The amount of constraint wetlands and rock ledge could provide within the 177 acres of Tiverton’s industrial park will determine how it will be subdivided to be marketable for future businesses.
Tiverton Planner Chris Spencer gave an update to the Tiverton Town Council earlier this week on the progress of Cranston-based DiPrete Engineering, the engineering firm the park. The parcel subdividing is being assisted through the Newport County Chamber of Commerce through a Small Business Association grant, and the Rhode Island Economic Development Corporation. From a signed contract earlier this summer, DiPrete has 180 days to present a concept design for the park, which they will eventually bring to the Planning Board to begin the review process. Public hearings will then be advertised.
Spencer added that DiPrete should be on site in September looking at the soils and conditions.
“They’ll be working with the Department of Environmental Management and other permitting agencies to meet that deadline,” he said.
Spencer said there is a rather large wetland that bisects the industrial park on the other side of Progress Way, the only access road leading in. He said engineers will most likely be marking that off.
“We want to utilize the existing topography so we can minimize the amount of cut and fill that would be required,” Spencer said.
Parallel to the land study, Spencer said they would like to identify all possible mixed zoning uses that could benefit the park. They would also like to create some development standards and guidelines for the park, such as frontages for businesses, building design, landscaping, lighting and signage.
“Part of that makes them marketable,” he said.
With DEM working closely with the town, Spencer hopes they can speed up the application process for a potential suitor, in terms of all permits required to subdivide the land parcels. In a recent letter to DEM, Spencer states that he anticipates the development of Tiverton’s park to mirror that of the Quonset Development Corporation, by pre-permitting as much as possible. Future build-out of the park is also proposed.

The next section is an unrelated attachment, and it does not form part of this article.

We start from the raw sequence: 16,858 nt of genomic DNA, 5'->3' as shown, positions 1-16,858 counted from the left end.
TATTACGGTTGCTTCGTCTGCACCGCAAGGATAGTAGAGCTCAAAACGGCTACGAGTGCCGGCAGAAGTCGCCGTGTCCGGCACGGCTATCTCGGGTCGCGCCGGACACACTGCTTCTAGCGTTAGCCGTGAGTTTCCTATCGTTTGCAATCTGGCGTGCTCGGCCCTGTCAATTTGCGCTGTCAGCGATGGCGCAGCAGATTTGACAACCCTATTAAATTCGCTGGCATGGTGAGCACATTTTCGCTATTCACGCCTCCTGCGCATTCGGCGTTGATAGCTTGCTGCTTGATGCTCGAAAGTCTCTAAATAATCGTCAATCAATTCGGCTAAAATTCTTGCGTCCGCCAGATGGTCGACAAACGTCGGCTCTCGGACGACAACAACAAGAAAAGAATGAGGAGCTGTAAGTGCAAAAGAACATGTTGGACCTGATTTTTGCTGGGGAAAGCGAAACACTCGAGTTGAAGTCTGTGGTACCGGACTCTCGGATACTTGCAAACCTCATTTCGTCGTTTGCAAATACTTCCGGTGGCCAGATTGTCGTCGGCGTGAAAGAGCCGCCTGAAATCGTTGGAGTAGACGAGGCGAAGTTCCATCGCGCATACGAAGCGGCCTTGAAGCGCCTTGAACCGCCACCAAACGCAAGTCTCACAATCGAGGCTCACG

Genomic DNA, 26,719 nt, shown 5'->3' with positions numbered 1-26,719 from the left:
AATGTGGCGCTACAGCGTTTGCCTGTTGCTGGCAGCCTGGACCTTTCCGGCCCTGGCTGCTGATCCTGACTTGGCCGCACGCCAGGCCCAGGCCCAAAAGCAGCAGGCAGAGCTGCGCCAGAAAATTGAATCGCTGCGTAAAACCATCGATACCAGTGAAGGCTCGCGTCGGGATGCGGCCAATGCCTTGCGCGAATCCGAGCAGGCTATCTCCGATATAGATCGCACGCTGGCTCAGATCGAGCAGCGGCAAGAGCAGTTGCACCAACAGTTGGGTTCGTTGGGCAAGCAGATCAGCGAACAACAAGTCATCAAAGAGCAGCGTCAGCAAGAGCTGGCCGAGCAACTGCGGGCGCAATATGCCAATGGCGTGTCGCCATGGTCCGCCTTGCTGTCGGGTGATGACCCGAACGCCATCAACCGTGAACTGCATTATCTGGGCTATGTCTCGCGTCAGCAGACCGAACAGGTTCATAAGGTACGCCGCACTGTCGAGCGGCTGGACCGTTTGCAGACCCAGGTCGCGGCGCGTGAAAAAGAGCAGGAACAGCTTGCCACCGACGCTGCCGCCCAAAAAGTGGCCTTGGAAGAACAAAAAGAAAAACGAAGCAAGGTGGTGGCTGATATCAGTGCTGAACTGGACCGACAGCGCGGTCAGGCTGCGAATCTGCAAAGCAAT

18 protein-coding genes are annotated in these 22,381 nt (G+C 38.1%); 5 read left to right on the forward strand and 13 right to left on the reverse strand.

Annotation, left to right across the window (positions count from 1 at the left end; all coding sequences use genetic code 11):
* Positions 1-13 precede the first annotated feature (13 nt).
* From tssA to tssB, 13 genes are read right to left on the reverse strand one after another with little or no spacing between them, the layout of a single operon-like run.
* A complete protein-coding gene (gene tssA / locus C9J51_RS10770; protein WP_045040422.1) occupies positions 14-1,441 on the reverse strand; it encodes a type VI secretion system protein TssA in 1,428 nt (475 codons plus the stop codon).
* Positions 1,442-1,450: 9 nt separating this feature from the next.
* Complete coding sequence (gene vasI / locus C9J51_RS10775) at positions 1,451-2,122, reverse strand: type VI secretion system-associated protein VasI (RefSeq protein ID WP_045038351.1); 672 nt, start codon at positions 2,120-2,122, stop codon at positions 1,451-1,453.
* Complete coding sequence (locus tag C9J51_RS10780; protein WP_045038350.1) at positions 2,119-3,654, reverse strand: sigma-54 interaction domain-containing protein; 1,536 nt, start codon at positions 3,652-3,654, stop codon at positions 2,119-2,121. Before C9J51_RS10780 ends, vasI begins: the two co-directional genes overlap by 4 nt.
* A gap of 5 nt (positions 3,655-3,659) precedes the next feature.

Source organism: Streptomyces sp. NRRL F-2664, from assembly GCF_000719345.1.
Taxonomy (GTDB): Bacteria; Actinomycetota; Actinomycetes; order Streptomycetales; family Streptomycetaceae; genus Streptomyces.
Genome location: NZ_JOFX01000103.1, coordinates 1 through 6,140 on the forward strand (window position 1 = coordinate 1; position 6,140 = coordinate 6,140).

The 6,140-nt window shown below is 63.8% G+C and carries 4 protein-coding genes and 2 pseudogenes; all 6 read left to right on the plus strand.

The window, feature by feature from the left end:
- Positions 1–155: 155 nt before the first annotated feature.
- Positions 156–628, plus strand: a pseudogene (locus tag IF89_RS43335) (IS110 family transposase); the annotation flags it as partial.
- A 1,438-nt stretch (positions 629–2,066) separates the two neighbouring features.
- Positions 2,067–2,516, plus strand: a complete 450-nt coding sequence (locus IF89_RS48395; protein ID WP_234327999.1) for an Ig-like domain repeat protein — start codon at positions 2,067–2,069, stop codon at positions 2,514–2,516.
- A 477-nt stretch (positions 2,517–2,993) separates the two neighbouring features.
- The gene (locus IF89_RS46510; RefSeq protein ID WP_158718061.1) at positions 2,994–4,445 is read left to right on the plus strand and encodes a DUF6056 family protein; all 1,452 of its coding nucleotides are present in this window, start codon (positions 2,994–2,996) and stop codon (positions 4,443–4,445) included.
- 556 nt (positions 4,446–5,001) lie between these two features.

“By being more clear as to what the town wants, we think we can create an expedited process for someone who wants to be located in the park,” he said.
On Tuesday night, Town Council Vice President Cecil Leonard requested an update on the project. Once the subdivision design is ready, he said the town will need to look to hire a marketing agent.
“We need customers to rent and buy land,” he said. “There are many, many communities that offer incentives for customers who want to build things in our community. We need to be competitive.”
In talks with the Economic Development Commission, who had members present on Tuesday night, Spencer said it may cost the town $10,000 to $20,000 for marketing costs, which could include a website, brochures and video.
Councilors, such as Robert Coulter and President Jay Lambert, noted that Tiverton must shed it’s “unfriendly to business” stigma, citing numerous things that are working for the town, including approving a earlier Tuesday evening.
“We have waterfront and open space, Weetamoo Woods and we’re close to the highways,” Leonard said, noting Tiverton’s Industrial Park will be competing with Fall River, Taunton and Freetown’s industrial parks for clientele.
“The better chance we have at getting creative, [the more chance] we have at making the park a success,” added Lambert.
The December 2010 request-for-proposal .pdf to subdivide Tiverton's industrial park is attached to this post. The town is also currently in the new industrial park.